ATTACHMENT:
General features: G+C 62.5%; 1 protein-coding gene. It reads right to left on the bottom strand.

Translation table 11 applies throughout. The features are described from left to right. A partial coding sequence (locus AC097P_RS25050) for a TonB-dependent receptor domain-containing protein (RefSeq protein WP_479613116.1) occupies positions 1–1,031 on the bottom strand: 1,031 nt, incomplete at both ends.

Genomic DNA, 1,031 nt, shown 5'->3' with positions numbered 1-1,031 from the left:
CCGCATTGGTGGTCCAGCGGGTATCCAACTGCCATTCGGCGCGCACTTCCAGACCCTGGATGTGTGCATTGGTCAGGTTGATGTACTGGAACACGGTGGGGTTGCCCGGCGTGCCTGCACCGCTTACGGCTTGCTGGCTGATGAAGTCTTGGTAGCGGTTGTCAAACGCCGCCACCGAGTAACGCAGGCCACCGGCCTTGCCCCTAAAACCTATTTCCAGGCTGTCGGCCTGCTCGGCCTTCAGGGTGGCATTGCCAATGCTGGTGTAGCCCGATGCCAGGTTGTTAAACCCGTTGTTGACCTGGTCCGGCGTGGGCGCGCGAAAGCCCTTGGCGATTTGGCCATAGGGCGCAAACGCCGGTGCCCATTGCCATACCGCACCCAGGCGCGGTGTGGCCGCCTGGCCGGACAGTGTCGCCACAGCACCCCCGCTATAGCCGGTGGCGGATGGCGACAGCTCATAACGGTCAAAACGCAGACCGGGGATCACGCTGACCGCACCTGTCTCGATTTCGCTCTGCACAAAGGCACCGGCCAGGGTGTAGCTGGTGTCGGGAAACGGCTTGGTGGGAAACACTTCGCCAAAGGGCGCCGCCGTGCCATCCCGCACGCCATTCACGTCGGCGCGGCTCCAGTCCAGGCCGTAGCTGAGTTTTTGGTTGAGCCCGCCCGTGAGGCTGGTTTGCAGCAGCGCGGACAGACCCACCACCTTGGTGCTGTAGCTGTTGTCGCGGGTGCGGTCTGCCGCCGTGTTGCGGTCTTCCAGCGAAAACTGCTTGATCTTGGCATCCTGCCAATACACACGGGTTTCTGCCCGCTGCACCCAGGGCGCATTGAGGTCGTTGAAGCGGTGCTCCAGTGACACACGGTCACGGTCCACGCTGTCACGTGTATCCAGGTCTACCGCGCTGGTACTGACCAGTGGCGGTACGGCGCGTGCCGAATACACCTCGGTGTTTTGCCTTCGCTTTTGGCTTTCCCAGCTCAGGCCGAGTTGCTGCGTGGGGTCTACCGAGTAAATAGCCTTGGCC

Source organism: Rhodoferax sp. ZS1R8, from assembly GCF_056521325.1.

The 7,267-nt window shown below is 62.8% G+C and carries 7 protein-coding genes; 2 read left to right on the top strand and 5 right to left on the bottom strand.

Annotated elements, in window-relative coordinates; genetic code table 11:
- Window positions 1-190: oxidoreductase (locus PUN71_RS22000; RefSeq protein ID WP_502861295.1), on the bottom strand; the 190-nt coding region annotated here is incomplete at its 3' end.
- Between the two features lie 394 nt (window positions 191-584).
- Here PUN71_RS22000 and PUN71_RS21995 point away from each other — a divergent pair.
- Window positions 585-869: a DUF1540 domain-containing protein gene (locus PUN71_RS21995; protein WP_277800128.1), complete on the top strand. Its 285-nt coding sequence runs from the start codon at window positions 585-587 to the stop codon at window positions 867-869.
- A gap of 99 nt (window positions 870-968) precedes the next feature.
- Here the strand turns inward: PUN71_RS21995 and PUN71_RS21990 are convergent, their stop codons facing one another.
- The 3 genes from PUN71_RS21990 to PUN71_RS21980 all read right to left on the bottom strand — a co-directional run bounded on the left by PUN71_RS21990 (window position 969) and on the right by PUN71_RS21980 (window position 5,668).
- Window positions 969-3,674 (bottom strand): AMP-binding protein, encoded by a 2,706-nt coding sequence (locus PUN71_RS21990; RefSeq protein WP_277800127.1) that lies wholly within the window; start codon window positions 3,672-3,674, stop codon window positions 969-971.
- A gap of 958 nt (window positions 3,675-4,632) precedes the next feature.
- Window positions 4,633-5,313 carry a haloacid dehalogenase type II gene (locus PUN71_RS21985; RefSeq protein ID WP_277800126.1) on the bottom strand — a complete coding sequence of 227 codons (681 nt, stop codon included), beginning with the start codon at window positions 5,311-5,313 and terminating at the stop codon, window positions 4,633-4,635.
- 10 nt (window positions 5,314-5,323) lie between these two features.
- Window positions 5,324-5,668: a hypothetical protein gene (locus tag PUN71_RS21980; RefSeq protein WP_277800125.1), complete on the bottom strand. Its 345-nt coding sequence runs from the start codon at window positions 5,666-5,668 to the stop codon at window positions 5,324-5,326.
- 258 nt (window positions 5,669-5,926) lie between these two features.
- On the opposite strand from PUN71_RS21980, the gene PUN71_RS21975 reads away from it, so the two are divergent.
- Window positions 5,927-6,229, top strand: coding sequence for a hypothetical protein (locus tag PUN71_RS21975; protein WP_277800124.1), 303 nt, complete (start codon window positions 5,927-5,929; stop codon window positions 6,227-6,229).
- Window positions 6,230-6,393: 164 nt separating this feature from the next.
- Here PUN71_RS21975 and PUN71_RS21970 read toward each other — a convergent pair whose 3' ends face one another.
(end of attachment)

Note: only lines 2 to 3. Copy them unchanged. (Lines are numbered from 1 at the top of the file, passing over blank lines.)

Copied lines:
Translation table 11 applies throughout. The features are described from left to right. A partial coding sequence (locus AC097P_RS25050) for a TonB-dependent receptor domain-containing protein (RefSeq protein WP_479613116.1) occupies positions 1–1,031 on the bottom strand: 1,031 nt, incomplete at both ends.

Genomic DNA, 1,031 nt, shown 5'->3' with positions numbered 1-1,031 from the left: